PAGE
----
Piotr Jakubowski – Mind over Marketing

You, Inc.
August 19, 2007, 11:21 pm
Filed under: advice, andy drish, Business, internships

This concept is not new in the world of business, and after reading Andy Drish’s Blog entry about things he had learned during his internship, I decided to build on this idea.

You, Inc. is a strong step for a student still in college in terms of growing maturity and accountability for one’s actions. This is especially essential during experiences such as Andy’s, when being surrounded by not only professionals and future employers, but people you may look up to.

In the ever changing world today, I believe the first step in developing your own personal brand is by outlining your beliefs and values. One of my colleagues at my internship mentioned that as long as one works, they must never compromise their values. Just like a brand must effectively develop its foundations before sending out their message, You have to do that too. By getting a grasp of these values, you can project a stronger image of themselves by focusing on the strengths.

After identifying these values, it’s important to keep them consistent. On top of that, it is also essential for you to follow through on all of these beliefs. If you determine that you value punctuality, don’t be late. If you value respect for all people, don’t be condescending to anyone.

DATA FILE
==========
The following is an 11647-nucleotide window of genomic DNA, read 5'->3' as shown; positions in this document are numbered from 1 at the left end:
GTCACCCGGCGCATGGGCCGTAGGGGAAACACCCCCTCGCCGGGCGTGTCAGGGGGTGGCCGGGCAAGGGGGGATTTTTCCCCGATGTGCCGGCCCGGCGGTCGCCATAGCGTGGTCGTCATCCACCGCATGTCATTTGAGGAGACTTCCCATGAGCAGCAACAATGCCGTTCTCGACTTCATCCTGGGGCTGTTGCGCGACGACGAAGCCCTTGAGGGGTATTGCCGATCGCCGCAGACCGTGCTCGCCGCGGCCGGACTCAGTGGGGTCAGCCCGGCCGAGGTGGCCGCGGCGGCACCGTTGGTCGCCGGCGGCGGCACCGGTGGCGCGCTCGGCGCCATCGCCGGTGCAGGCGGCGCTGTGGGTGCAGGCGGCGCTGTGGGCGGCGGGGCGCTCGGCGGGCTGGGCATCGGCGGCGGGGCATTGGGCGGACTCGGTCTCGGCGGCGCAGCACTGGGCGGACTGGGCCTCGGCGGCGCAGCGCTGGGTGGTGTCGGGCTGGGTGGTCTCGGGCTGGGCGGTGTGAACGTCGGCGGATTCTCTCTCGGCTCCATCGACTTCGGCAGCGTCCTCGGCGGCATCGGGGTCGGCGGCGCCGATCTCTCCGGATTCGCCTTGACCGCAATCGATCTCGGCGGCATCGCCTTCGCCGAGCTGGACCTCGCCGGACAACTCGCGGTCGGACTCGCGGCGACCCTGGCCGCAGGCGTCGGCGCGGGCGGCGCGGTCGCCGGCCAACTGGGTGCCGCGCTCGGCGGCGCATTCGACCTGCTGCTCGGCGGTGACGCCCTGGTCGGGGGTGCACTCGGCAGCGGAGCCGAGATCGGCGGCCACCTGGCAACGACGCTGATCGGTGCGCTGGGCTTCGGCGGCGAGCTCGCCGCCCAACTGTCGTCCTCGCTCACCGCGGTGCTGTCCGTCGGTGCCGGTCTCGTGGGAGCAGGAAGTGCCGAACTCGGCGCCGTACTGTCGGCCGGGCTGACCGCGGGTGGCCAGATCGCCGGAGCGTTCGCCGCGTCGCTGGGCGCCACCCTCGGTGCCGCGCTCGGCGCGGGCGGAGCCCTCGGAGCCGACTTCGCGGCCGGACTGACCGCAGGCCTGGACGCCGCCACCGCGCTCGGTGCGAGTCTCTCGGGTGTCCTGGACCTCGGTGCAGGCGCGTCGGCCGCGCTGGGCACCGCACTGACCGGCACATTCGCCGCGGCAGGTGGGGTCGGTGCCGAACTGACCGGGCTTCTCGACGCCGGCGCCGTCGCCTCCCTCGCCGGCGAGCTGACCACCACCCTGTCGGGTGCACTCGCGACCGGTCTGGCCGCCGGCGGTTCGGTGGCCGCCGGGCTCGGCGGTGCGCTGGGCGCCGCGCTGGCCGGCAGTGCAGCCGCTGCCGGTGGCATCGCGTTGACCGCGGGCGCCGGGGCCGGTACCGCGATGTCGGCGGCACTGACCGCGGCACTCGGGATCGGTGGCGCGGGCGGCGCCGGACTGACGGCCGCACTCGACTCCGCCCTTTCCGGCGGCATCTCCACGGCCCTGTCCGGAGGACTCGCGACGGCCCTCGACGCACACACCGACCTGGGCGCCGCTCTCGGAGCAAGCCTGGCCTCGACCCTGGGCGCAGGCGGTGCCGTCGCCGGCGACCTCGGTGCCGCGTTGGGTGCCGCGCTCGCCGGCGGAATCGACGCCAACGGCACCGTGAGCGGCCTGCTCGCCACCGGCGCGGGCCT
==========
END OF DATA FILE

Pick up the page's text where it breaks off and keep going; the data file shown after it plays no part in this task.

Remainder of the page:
Personal branding can also be taken to the extent of creating a personal website or blog, and applying the color scheme or style of the site to one’s business cards. Martin Lindstrom mentioned that one of the strongest aspects of brands is consistency (example: the Pentium tune has been in every commercial since 1990). A personal website is also a great place to conveniently place a resume for people to access.

Why is a personal brand important?

Because just like with any other brand in the world, people talk. If the engine of a car with a 10 year warranty randomly explodes, it will be the talk of the car industry. This is the same in terms of You, Inc. If you underperform or fail to deliver on a task, people will notice. They will talk about it, and believe me it will not be good.

Think of it this way.

Why would anybody support Ford if their trucks started falling apart? (contrary to their “Built Tough” tagline)

Why would anybody support YOU if you fail to deliver on your promise?


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If you need other resources on Personal Branding, I am the publisher of Personal Branding Magazine, host my own tv show on the subject, give out the Personal Brand Awards and have a blog.

Let me know if I can help.

Comment by shwibbs

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